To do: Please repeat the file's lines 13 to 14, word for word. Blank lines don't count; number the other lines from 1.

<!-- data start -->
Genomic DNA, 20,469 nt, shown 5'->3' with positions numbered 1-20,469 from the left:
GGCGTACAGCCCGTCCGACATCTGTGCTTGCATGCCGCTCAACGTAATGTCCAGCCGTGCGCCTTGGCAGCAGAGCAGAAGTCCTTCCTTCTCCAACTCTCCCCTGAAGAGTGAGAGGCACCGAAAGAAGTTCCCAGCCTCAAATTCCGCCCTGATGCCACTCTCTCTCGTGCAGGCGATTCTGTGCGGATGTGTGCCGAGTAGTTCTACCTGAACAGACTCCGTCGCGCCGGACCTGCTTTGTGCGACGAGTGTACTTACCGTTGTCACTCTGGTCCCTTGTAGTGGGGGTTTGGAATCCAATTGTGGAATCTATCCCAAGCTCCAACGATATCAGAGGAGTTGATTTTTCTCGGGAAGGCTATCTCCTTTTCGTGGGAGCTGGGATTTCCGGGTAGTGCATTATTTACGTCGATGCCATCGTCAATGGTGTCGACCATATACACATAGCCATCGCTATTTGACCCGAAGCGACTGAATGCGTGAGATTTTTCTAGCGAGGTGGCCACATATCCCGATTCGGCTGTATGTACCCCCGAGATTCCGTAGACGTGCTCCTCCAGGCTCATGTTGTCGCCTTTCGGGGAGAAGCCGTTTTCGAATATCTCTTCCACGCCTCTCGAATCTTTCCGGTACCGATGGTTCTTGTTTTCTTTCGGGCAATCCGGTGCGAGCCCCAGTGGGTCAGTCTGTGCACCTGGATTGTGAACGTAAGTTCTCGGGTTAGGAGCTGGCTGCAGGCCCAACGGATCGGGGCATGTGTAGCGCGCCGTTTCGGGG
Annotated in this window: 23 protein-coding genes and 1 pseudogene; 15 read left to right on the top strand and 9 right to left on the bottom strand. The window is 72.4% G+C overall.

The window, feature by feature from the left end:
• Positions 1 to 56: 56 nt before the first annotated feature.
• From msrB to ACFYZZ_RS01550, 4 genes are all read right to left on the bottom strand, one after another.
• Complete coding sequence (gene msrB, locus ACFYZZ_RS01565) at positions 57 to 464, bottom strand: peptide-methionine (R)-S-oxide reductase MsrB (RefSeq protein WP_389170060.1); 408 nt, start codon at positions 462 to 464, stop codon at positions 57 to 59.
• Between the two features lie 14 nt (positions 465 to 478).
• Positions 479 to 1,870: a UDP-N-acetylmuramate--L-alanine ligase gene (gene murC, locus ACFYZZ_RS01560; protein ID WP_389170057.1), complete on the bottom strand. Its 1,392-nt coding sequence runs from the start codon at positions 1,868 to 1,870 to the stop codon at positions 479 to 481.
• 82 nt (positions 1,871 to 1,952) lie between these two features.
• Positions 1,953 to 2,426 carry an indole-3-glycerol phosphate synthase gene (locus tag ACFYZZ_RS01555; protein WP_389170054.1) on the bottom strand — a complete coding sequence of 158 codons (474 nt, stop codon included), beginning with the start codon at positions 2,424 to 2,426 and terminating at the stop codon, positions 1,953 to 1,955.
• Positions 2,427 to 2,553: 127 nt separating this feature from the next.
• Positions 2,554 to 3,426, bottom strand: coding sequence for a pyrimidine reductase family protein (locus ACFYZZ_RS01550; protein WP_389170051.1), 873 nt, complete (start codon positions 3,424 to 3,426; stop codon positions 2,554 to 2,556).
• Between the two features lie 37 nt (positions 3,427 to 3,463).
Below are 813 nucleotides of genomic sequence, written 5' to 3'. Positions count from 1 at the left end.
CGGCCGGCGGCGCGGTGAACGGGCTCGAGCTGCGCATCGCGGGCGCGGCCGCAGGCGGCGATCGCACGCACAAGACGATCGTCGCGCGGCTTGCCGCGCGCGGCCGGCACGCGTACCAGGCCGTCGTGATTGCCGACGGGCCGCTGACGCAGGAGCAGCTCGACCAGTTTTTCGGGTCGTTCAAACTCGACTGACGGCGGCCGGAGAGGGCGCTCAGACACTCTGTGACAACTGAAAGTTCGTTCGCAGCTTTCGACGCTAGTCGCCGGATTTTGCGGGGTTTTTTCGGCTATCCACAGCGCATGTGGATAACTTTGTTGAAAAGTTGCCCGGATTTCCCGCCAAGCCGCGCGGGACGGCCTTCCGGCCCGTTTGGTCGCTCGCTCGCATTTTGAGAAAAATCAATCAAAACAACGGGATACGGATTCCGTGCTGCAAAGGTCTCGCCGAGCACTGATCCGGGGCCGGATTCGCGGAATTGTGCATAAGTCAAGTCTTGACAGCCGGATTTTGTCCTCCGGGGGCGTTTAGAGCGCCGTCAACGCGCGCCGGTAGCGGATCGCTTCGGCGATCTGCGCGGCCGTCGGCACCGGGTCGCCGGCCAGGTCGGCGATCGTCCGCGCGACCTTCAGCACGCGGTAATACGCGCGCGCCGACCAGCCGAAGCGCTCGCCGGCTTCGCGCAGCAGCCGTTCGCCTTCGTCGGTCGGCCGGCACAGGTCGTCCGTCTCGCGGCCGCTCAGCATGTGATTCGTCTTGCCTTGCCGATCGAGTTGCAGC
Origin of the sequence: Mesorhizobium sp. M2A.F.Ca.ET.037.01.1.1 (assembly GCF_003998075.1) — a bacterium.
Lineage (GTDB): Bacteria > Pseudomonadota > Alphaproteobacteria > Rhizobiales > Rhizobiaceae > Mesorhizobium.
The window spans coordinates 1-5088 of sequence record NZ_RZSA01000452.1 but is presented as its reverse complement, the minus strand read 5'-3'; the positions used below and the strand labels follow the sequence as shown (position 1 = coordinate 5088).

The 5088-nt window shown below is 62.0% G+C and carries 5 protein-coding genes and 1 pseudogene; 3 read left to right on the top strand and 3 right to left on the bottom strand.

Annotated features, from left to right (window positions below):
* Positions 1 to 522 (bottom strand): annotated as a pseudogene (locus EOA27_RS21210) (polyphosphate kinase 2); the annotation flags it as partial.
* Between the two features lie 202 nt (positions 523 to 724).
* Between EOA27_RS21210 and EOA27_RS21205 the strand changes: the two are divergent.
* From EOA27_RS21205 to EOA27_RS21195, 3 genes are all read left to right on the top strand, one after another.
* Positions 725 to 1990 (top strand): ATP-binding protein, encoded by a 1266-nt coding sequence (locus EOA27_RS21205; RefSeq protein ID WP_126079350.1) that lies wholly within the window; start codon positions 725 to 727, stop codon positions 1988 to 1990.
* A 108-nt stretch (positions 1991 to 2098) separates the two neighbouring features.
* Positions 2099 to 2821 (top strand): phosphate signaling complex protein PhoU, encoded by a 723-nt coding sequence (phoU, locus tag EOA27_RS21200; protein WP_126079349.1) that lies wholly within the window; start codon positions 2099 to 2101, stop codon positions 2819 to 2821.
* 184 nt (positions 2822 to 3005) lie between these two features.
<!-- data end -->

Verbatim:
• Positions 2,554 to 3,426, bottom strand: coding sequence for a pyrimidine reductase family protein (locus ACFYZZ_RS01550; protein WP_389170051.1), 873 nt, complete (start codon positions 3,424 to 3,426; stop codon positions 2,554 to 2,556).
• Between the two features lie 37 nt (positions 3,427 to 3,463).